Dr Gordon J Barclay and Dr Louise Heren on the Battle for George Square 1919: myth, memory and reality in Red Clydeside

A demonstration in Glasgow during the 40-hours strike in January–February 1919 descended into violence – the ‘Battle of George Square’: either ‘a vicious and unprovoked attack’ by the police, or a consequence of the week-long, occasionally violent, conflict between the strikers and ‘traitor’, ‘blackleg’ tram-workers, many of them women. The ‘Battle’ is simultaneously the most iconic event of Red Clydeside, the most mythologised event in … Continue reading Dr Gordon J Barclay and Dr Louise Heren on the Battle for George Square 1919: myth, memory and reality in Red Clydeside

Scott Rawlinson (University of East Anglia) on the labour movement and Labour Party in Peterborough, 1898-1939

My PhD research looks at the development of the labour movement and Labour Party in Peterborough from 1898 to 1939, with a particular focus on the period from 1918 to 1939. The aim is to understand the nature of Labour organisation and identity in a mixed constituency beyond the heartlands (that is, an area which does not occupy a special place in standard histories of the party’s development, and … Continue reading Scott Rawlinson (University of East Anglia) on the labour movement and Labour Party in Peterborough, 1898-1939

Thomas Ottley (Edge Hill) visits the Searchlight archive to research the ideology of the National Front

The bursary from the Society for the Study of Labour History allowed me to complete research for my dissertation project that I am undertaking at Edge Hill University. My dissertation assesses how the National Front sought to sell their ideology to difference audiences, with a particular focus on working-class votes. Specifically, it examines how the party used Spearhead (the National Front’s mouthpiece journal) to build … Continue reading Thomas Ottley (Edge Hill) visits the Searchlight archive to research the ideology of the National Front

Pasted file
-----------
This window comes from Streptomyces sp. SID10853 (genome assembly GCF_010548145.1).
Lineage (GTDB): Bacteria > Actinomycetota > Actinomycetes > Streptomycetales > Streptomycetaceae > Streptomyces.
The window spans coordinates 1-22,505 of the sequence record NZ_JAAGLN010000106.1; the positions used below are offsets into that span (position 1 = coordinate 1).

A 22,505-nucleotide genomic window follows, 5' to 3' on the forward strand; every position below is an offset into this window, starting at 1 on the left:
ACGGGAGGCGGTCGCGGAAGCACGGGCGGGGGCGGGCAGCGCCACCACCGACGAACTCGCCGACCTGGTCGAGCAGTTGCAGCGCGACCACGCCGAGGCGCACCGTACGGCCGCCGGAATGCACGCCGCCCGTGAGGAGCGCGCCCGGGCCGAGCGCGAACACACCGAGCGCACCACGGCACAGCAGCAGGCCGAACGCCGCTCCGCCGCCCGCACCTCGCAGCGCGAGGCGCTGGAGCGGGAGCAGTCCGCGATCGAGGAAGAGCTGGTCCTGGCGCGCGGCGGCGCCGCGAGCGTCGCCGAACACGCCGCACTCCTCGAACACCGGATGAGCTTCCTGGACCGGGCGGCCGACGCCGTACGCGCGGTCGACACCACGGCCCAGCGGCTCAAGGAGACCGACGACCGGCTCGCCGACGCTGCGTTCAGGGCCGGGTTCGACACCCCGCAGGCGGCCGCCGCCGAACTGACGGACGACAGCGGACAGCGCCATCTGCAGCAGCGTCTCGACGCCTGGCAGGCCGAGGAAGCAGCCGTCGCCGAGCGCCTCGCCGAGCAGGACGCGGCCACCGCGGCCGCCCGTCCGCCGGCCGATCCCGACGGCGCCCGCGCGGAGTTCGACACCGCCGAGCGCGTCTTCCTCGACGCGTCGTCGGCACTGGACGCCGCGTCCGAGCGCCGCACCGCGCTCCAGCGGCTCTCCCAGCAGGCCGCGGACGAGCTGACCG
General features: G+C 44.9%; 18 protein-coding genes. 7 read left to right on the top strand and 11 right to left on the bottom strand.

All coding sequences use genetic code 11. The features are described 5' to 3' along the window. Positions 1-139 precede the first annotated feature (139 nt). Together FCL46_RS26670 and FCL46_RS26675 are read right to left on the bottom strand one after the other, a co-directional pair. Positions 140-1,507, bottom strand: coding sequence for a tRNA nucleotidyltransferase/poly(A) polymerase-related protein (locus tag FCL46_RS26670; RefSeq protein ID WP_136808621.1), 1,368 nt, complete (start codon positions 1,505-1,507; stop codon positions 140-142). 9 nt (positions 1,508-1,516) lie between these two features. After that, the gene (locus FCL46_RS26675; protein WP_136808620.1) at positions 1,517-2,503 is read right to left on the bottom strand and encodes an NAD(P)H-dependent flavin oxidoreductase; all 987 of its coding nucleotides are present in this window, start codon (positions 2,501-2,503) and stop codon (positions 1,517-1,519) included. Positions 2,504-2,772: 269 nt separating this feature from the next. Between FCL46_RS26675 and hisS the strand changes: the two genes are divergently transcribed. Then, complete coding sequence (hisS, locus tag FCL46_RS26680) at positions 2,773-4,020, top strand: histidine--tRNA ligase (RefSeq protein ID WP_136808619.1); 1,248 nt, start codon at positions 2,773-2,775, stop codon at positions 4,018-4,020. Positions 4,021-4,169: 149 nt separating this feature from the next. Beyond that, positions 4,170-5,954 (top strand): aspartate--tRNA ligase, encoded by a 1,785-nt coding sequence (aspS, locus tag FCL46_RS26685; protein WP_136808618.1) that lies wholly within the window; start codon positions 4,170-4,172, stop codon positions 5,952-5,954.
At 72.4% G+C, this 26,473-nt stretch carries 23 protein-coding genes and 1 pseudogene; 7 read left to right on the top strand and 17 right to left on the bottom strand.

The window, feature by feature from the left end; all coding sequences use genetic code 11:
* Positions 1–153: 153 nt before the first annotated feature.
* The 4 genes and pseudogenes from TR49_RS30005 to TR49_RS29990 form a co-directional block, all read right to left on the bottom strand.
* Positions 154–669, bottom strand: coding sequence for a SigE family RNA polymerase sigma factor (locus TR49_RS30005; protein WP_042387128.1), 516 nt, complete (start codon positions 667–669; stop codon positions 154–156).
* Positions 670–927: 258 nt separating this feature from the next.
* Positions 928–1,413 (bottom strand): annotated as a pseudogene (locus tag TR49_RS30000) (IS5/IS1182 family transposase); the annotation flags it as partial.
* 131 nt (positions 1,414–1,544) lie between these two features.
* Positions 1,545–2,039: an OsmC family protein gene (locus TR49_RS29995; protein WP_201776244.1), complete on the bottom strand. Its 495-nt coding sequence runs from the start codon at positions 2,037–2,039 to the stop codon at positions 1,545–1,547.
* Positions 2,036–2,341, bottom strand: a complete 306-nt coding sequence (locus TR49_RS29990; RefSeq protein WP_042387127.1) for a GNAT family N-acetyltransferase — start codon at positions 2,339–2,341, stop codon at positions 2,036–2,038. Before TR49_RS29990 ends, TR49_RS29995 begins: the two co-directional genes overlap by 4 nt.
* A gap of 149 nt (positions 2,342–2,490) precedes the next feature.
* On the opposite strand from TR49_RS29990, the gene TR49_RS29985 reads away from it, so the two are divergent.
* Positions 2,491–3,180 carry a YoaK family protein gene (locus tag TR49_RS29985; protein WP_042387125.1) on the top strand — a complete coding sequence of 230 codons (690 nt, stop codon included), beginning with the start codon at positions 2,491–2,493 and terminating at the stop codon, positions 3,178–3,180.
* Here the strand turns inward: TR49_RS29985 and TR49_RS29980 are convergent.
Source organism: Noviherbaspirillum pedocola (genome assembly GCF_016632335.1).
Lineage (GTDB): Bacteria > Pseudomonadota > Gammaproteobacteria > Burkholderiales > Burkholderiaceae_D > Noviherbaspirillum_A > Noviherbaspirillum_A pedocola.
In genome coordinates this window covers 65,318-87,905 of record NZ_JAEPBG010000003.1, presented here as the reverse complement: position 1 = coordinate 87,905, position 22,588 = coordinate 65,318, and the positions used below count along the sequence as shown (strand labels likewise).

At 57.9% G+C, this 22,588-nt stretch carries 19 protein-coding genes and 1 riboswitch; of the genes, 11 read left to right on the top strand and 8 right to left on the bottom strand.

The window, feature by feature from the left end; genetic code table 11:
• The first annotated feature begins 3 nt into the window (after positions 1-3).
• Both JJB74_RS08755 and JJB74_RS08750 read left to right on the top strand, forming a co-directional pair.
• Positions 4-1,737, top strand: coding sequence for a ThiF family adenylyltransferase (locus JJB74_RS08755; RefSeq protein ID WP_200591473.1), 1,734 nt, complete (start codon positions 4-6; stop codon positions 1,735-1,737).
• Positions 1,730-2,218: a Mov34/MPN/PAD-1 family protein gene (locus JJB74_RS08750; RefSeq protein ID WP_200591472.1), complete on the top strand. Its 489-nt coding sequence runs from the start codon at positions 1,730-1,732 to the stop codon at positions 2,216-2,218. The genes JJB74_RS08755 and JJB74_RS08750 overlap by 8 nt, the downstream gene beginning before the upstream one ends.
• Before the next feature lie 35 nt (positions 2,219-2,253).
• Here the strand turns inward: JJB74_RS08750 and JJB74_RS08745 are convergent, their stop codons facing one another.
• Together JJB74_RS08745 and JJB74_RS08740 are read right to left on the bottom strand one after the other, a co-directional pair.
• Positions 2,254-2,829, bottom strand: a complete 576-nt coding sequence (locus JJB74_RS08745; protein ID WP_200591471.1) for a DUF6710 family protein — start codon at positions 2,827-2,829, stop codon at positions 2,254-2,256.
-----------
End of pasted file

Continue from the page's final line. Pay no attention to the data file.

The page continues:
Shaun Pitt (Northumbria) on the Anarchist Movement in Britain

My thesis focuses on intersections between Britain’s anarchist movement and its fledgling ‘New Liberal’ movement at the turn of the twentieth century. ‘New Liberalism’ is a term used to describe the new wave of British liberalism that was more radical, communal and interested in state intervention. At the same time Britain’s anarchist movement was enjoying one of its greatest periods of mainstream popularity and distribution. … Continue reading Shaun Pitt (Northumbria) on the Anarchist Movement in Britain

Michael Reeve (Hull) visits The National Archives to research First World War tobacco provision

On 20 and 21 June 2019 I conducted research at The National Archives in Kew, London. My aim was to collate primary sources to form the basis of a book chapter related to themes from my recently completed PhD. Namely, this work will focus on the charitable giving of tobacco to soldiers during the First World War, including the development of local tobacco funds and … Continue reading Michael Reeve (Hull) visits The National Archives to research First World War tobacco provision